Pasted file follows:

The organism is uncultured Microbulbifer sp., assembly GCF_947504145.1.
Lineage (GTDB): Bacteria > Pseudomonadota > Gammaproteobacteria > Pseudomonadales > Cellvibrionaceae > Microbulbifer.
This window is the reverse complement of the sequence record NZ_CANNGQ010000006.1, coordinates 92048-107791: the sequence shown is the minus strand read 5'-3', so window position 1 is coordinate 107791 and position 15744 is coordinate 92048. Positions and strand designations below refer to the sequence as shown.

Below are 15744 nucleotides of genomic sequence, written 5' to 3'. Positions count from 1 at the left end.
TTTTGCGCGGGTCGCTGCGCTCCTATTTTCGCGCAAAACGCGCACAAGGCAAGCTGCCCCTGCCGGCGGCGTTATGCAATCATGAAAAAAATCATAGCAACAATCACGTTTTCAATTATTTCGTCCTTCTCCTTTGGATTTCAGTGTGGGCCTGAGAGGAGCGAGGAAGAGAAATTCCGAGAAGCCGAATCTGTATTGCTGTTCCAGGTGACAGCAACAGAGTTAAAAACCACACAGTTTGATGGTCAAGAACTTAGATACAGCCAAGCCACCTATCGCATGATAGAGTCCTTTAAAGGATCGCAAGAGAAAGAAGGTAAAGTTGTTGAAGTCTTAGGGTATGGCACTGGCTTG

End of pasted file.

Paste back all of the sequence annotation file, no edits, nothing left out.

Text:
The organism is uncultured Microbulbifer sp., assembly GCF_947504145.1.
Lineage (GTDB): Bacteria > Pseudomonadota > Gammaproteobacteria > Pseudomonadales > Cellvibrionaceae > Microbulbifer.
This window is the reverse complement of the sequence record NZ_CANNGQ010000006.1, coordinates 92048-107791: the sequence shown is the minus strand read 5'-3', so window position 1 is coordinate 107791 and position 15744 is coordinate 92048. Positions and strand designations below refer to the sequence as shown.

Below are 15744 nucleotides of genomic sequence, written 5' to 3'. Positions count from 1 at the left end.
TTTTGCGCGGGTCGCTGCGCTCCTATTTTCGCGCAAAACGCGCACAAGGCAAGCTGCCCCTGCCGGCGGCGTTATGCAATCATGAAAAAAATCATAGCAACAATCACGTTTTCAATTATTTCGTCCTTCTCCTTTGGATTTCAGTGTGGGCCTGAGAGGAGCGAGGAAGAGAAATTCCGAGAAGCCGAATCTGTATTGCTGTTCCAGGTGACAGCAACAGAGTTAAAAACCACACAGTTTGATGGTCAAGAACTTAGATACAGCCAAGCCACCTATCGCATGATAGAGTCCTTTAAAGGATCGCAAGAGAAAGAAGGTAAAGTTGTTGAAGTCTTAGGGTATGGCACTGGCTTG